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Canada: Supreme Court Calls for Clear and Complete Jury Instructions in Criminal Cases

(July 21, 2015) On July 17, 2015, in the murder case of R. v. Rodgerson (2015 CSC 38, Judgements of the Supreme Court of Canada), the Supreme Court of Canada dismissed an appeal from the Court of Appeal for Ontario and found that the majority of the Court of Appeal judges had ruled correctly in ordering a new trial for second degree murder. The justices first had to decide whether the Court of Appeal had been right in finding that the trial judge had erred in his instructions to the jury concerning intent. Having concurred with the appeal court ruling, the Supreme Court had to determine whether that error and others plaguing the instructions to the jury were significant enough to merit a second trial, or whether to apply the curative proviso. (Id. para. 10.) In addition, the justices directed lower courts on the need to attain balance in the instructions given to a jury. (Tali Folkins, SCC Offers Guidance on Trial Judges’ Jury Instructions, LEGAL FEEDS (July 17, 2015).)

Facts of the Case

Mr. Rodgerson, the accused, was tried on the charge of first-degree murder of Ms. Young, a woman he met in a bar. At trial, Rodgerson testified that he and Young went back to his home and engaged in consensual sexual activity. In a subsequent struggle, which Rodgerson testified was initiated by Young, Rodgerson killed Young. (R. v. Rodgerson, paras. 11-12.)

After her death, the accused went to great lengths to hide Young’s body and clean up any sign of the crime scene and of Young’s presence in his home. (Id. para. 13.) When the police arrived at his home to execute a search warrant, Rodgerson attempted to flee and lied in an attempt to suggest that someone else had caused Young’s death. (Id. para. 14.)

At trial, the fact that the accused had killed the young woman was not contested. He argued self-defense, provocation, and lack of intent and that the charge of first-degree murder was not justified. (Id. para. 2.) The jury found him guilty of second degree murder. He appealed the decision, stating that the trial judge had given the jury incorrect instructions to consider his actions post-offense on the matter of intent. The court of appeal granted his appeal and ordered a new trial for second degree murder. (Id. paras. 7-8.)

Error in Jury Directives

The Crown conceded that the flight from police and lies to the police could not be considered as indicators of intent, so the Supreme Court was left to decide whether the concealment of the remains of Young and the cleaning up of the crime scene could be taken into account by the jurors. (Id. para. 17.)

The justices found that the actions of Robertson could be relevant in demonstrating intent, stating

In other words, the jury might reasonably have concluded that he sought to conceal Ms. Young’s body and clean up the scene of her death in order to conceal the nature and extent of Ms. Young’s injuries and the degree of force required to inflict them. As indicated, the more severe the injuries, and the more force required to inflict them, the stronger the inference that he intended to kill Ms. Young or cause her bodily harm which he knew was likely to cause death. This is not the only inference that could be drawn from the concealment and clean-up, but it is one the jury was entitled to draw.
(Id. para. 20.)

In order to consider his actions as a possible indicator of intent, the Court found that the jury needed to be clearly instructed on the matter. However, the trial judge had failed to instruct the jury on how to consider the evidence, which resulted in a legal error, the justices concluded. (Id. para. 28.) “The legal error in the jury charge was the failure to assist the jury in understanding the limited and somewhat nuanced relevance of the concealment and clean-up evidence on the issue of intent for murder.” (Id. para. 34.)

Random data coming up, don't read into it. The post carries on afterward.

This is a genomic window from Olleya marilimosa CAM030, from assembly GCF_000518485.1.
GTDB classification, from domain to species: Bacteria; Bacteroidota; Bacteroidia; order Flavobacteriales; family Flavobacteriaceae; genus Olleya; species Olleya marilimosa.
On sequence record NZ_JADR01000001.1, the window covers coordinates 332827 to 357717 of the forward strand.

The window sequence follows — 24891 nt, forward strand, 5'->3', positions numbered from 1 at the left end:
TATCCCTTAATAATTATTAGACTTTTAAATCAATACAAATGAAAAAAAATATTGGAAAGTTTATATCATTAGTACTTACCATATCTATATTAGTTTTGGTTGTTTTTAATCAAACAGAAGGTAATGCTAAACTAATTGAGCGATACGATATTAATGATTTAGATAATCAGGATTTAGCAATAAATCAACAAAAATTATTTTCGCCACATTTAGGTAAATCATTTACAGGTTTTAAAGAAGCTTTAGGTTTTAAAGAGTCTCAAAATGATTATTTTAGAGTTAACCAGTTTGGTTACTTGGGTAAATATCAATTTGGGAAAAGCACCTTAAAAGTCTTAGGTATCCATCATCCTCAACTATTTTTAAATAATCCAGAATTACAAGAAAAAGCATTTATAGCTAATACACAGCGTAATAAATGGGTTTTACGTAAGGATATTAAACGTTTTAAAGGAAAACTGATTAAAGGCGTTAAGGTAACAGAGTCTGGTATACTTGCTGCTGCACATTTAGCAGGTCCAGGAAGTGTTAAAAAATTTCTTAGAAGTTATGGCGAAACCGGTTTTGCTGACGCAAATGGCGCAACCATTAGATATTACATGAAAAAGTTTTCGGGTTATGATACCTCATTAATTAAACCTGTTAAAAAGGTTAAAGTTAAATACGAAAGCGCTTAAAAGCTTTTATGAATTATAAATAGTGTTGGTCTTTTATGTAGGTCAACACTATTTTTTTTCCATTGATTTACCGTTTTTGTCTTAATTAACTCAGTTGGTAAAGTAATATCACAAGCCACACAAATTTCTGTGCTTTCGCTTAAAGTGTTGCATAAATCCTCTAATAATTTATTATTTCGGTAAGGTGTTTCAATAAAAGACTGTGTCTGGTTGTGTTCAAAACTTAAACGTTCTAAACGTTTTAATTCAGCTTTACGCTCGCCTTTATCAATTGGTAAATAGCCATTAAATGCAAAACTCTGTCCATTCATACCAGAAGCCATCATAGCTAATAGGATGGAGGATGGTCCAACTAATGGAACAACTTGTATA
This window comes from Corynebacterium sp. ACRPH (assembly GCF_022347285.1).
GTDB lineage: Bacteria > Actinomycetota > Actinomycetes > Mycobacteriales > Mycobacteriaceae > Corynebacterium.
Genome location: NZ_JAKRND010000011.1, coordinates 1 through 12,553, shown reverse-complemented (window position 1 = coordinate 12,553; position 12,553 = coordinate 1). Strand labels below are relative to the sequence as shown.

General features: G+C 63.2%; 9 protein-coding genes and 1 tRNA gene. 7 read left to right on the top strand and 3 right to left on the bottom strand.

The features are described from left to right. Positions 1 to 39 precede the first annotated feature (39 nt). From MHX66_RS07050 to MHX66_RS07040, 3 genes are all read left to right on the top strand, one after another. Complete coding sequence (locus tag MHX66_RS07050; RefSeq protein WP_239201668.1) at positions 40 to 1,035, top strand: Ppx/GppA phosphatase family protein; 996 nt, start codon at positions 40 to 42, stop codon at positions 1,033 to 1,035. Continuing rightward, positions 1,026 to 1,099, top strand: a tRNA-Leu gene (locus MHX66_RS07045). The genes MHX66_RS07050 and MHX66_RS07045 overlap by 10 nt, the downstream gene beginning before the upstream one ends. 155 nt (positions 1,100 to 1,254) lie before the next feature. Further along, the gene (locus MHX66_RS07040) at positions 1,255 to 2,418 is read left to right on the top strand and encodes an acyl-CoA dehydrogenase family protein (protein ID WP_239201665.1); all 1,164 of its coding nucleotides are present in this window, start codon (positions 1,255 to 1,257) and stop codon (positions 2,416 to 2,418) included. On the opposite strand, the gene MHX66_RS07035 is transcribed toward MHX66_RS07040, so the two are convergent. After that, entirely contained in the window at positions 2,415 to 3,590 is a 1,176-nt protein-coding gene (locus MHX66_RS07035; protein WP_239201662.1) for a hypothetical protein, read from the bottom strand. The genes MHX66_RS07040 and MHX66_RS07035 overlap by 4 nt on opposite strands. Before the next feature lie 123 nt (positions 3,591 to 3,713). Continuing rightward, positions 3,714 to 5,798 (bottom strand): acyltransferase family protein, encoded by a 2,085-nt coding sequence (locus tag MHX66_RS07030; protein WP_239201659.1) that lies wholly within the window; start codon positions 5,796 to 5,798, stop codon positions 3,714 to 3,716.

New Trial and Recommendations for Jury Instruction

The Court ordered a new trial on the charge of second-degree murder, stating that the curative proviso did not apply. The curative proviso allows a court to uphold the decision and legal errors made by a trial judge, as long as there is no miscarriage of justice. (Criminal Code, R.S.C. 1985, c. C-46, s. 686(1)(b)(iiii), CANLII.)

In regard to the concern that jury instruction is becoming more complex and lengthy, the Court stated that the trial judge needed to provide more specific instructions on how to consider the evidence. The justices demonstrated that these directives could be explained briefly (R. v. Rodgerson, para. 29); the Court found that a great deal of the instructions that were given by the trial judge were unnecessary and that “the length, repetitiveness, and complexity of the jury charge were unwarranted.” (Id. para. 43.) Judge Moldaver, who penned the reasons for the judgment, with which the other justices concurred, criticized the use of model charge manuals by trial judges:

However, rather than quoting large extracts from appellate decisions, trial judges have taken to quoting large extracts from model charge manuals to safeguard their verdicts from appeal. This has resulted in an over-reliance on the rote reproduction of excerpts from model jury instructions. But model charge manuals do not necessarily translate into model charges. They are a tool, not the final product. They are there to guide, not govern. In my view, the failure to isolate the critical issues in a case and tailor the charge to them inevitably makes the instructions less helpful to the jury and adds unnecessarily to their length and complexity. (Id. para. 51.)

Ultimately, they reminded trial judges of their duty to “strike a crucial balance by crafting a jury charge that is both comprehensive and comprehensible.” (Id.)

Prepared by Julia Heron, Law Library Intern, under the supervision of Tariq Ahmad, Senior Legal Research Analyst.